Perkins, a self proclaimed music enthusiast and once a professional musician himself, agrees that much of the industry referred to by Dr Yaacob favourably partook in a series of meetings that put forth the current 1 song per hour commitment (which is stated as a statistic in MCI’s response), which, even if not a mandated quota, is still a noticeable and very much appreciated catalyst to the objective in the first place – to help develop an audience base for homegrown music.

The Media Development Authority (MDA), a statutory board under MCI that promotes and regulates the media sector so as to contribute towards economic growth and help foster a cohesive and inclusive society; Composers and Authors Society of Singapore (COMPASS), the organization that helps songwriters and music publishers administer the rights to their musical works; Recording Industry Association, Singapore (RIAS), the association for the promotion and protection of the rights of its members and through ensuring the existence of a business and legal environment in Singapore; National Arts Council (NAC), another statutory board with a mission to nurture the arts and make it an integral part of the lives of the people of Singapore; and Mediacorp, Singapore’s largest media company which runs the vast majority of Singapore’s commercial radio stations engaged in meetings together with SGMUSO where, among several issues discussed, Mediacorp proposed their English radio stations play 1 song by a local artist per hour. The first of these meetings took place in July 2012. NMP Janice Koh’s question was posed in March. MCI’s response came in November.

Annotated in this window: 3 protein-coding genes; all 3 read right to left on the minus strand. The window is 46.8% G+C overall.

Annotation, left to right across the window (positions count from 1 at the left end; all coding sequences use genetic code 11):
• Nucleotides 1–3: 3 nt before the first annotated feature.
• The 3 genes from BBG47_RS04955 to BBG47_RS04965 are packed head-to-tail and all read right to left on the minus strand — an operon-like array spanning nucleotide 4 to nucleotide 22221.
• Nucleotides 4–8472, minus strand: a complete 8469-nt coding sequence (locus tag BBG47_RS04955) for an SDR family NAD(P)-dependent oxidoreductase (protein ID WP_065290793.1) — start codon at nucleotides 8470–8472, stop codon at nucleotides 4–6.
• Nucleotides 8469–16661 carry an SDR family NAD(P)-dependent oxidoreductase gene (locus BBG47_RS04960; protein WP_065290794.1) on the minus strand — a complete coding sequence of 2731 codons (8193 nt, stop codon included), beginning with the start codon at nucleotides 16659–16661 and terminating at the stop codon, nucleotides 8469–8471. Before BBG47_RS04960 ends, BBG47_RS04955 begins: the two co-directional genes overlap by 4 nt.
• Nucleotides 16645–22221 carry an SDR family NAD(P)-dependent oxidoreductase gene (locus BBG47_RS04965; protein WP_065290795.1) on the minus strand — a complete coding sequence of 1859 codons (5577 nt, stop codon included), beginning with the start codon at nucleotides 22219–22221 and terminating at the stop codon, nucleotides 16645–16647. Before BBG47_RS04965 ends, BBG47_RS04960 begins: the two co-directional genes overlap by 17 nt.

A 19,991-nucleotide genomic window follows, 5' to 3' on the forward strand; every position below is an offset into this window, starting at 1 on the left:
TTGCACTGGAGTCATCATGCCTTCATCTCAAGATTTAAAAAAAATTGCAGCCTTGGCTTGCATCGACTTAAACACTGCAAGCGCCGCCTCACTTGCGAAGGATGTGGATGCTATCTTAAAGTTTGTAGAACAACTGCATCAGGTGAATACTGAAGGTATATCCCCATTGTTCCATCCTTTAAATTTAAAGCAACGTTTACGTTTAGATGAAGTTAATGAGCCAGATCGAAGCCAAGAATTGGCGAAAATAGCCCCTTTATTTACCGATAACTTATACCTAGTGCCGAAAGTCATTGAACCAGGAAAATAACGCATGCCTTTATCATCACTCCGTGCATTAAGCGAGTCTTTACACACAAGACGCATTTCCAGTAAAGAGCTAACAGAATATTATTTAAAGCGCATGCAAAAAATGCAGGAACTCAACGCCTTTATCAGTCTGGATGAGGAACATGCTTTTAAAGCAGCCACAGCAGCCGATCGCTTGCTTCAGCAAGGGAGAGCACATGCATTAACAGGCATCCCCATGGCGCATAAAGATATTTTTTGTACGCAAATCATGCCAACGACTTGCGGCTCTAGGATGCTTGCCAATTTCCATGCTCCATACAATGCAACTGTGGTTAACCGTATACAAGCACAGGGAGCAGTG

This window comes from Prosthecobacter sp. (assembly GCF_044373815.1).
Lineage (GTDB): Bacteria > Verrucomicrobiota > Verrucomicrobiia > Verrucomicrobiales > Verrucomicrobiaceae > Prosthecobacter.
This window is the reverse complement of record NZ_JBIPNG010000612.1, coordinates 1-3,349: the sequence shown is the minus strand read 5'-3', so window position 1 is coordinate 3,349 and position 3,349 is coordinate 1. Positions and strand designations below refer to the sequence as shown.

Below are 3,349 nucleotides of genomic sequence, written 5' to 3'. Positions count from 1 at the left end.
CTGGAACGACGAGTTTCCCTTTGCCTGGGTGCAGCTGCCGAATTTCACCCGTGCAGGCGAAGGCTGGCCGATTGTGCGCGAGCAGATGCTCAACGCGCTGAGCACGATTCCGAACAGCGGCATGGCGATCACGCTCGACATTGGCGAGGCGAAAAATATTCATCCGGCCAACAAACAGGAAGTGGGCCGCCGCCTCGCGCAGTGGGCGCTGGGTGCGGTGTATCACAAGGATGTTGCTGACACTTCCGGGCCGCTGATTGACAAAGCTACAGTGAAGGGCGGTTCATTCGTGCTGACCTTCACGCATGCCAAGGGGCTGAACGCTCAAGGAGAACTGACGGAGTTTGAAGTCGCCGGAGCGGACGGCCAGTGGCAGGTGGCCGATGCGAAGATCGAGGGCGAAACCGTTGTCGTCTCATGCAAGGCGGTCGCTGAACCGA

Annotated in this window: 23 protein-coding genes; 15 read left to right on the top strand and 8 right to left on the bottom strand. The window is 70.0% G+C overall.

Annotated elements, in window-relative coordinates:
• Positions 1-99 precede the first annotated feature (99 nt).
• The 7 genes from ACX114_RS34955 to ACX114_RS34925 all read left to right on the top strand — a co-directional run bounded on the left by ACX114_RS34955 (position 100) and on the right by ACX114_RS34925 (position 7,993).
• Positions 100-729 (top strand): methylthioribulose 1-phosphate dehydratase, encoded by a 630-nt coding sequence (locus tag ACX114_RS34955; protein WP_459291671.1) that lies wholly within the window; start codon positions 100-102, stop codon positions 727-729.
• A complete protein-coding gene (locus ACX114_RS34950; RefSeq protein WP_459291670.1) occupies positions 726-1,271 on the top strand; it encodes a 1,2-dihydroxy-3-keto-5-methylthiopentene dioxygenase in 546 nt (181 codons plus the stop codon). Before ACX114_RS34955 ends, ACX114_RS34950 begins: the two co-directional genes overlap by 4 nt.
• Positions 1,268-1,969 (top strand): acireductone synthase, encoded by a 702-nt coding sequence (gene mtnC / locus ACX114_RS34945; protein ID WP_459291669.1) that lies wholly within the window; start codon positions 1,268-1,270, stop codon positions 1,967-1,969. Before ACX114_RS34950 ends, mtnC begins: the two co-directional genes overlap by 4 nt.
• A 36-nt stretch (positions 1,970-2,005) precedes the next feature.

During these meetings it was also agreed that this assimilation of local music into commercial radio should be an organic process, where “several initiatives such as advocacy, creation, production, marketing and distribution, have to be put in place before quotas can be introduced.”